updated 03:55 pm EDT, Thu April 19, 2007
Dell Casts Doubts on Vista
Dell today revealed that it will restore the option to use Windows XP on some of its home systems, marking a potentially damaging blow to Microsoft's hopes for the newer Windows Vista. The Dimension E520 and E521 as well as virtually all of the company's Inspiron notebooks can immediately be custom-ordered with XP in Home or Professional editions, giving cautious buyers the opportunity to use the earlier OS. The change in policy was the result of user feedback, Dell claims.
While a popular request through the company's IdeaStorm website, the choice was substantially outnumbered by requests for pre-installed Linux, US-based technical support, and other features -- pointing to a larger general demand for the change. The turnaround may be a reflection of an overall backlash against Vista, observed IDC analyst Richard Shim.
"That there is remaining demand from some segment of consumer market points to the inability of Vista to resonate with consumers," he said. The researcher noted that the sales spike for Vista may have been buyers waiting to buy their normal PC upgrades rather than a genuine climb in interest.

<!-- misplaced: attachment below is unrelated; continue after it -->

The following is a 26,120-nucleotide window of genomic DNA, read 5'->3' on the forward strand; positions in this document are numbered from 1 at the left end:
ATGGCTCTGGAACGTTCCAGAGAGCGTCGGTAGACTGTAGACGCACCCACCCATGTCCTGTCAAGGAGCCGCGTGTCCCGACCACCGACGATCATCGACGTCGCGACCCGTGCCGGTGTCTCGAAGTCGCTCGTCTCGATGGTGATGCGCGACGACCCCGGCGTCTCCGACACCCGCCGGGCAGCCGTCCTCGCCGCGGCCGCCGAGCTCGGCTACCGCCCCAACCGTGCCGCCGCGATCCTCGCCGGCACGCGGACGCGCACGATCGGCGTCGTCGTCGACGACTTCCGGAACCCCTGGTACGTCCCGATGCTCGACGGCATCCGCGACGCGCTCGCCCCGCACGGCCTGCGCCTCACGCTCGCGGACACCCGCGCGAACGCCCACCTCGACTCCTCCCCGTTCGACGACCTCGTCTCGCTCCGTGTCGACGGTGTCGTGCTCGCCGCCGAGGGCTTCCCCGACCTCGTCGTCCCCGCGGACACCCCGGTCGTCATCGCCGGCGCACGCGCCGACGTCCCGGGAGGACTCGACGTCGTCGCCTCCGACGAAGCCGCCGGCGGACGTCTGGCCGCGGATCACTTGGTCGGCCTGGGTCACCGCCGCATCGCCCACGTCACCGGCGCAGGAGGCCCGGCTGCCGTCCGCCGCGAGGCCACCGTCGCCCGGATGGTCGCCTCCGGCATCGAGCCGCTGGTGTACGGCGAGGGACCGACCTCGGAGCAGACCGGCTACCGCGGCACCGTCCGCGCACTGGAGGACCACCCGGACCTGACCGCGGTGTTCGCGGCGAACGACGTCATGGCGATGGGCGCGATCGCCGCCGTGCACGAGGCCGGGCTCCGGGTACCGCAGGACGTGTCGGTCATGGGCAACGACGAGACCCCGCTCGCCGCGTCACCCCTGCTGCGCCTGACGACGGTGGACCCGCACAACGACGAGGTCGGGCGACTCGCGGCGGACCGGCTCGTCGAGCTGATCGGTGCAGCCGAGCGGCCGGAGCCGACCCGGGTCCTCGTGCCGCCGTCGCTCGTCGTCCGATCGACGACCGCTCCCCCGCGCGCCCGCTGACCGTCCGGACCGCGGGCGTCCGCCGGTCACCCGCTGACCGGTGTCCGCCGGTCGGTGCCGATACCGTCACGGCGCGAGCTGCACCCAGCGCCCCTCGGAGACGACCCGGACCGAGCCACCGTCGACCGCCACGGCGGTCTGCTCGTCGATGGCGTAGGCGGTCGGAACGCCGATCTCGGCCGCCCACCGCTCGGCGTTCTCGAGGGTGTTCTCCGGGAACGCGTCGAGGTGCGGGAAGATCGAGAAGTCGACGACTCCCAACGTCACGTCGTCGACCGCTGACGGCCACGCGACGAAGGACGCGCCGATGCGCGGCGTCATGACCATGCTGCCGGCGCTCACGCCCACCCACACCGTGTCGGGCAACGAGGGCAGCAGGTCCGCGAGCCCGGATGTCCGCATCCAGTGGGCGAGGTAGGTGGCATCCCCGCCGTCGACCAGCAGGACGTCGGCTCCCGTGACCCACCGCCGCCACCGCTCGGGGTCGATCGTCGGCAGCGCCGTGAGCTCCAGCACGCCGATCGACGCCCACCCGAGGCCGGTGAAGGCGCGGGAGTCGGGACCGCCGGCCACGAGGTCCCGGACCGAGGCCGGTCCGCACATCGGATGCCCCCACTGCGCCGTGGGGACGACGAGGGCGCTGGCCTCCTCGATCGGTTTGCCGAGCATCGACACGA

Microsoft itself has pushed for a hasty end to the 2001 operating system and earlier hinted it would discontinue XP for pre-assembled systems by next year.
Dell was one of the most vocal early supporters of Vista, announcing before the software's January 30th launch that all its PCs would come preloaded with the Microsoft program from the outset. However, the company has been increasingly pressured into offering Windows XP for more and more of its PCs. The company was forced for some time to keep XP as an option for some of its high-end XPS gaming desktops and notebooks after NVIDIA driver flaws prevented the company from delivering reliable Vista systems.
The company has also contradicted itself as recently as this month, when it announced that some small business systems would offer the choice of the older version. At the time Dell contended that most of its buyers' "demand [was] for the 'latest and greatest,'" giving the system builder little reason to offer more than the newest OS as a choice for the home.
Neither Dell nor Microsoft was available for comment on Thursday. [via CNET]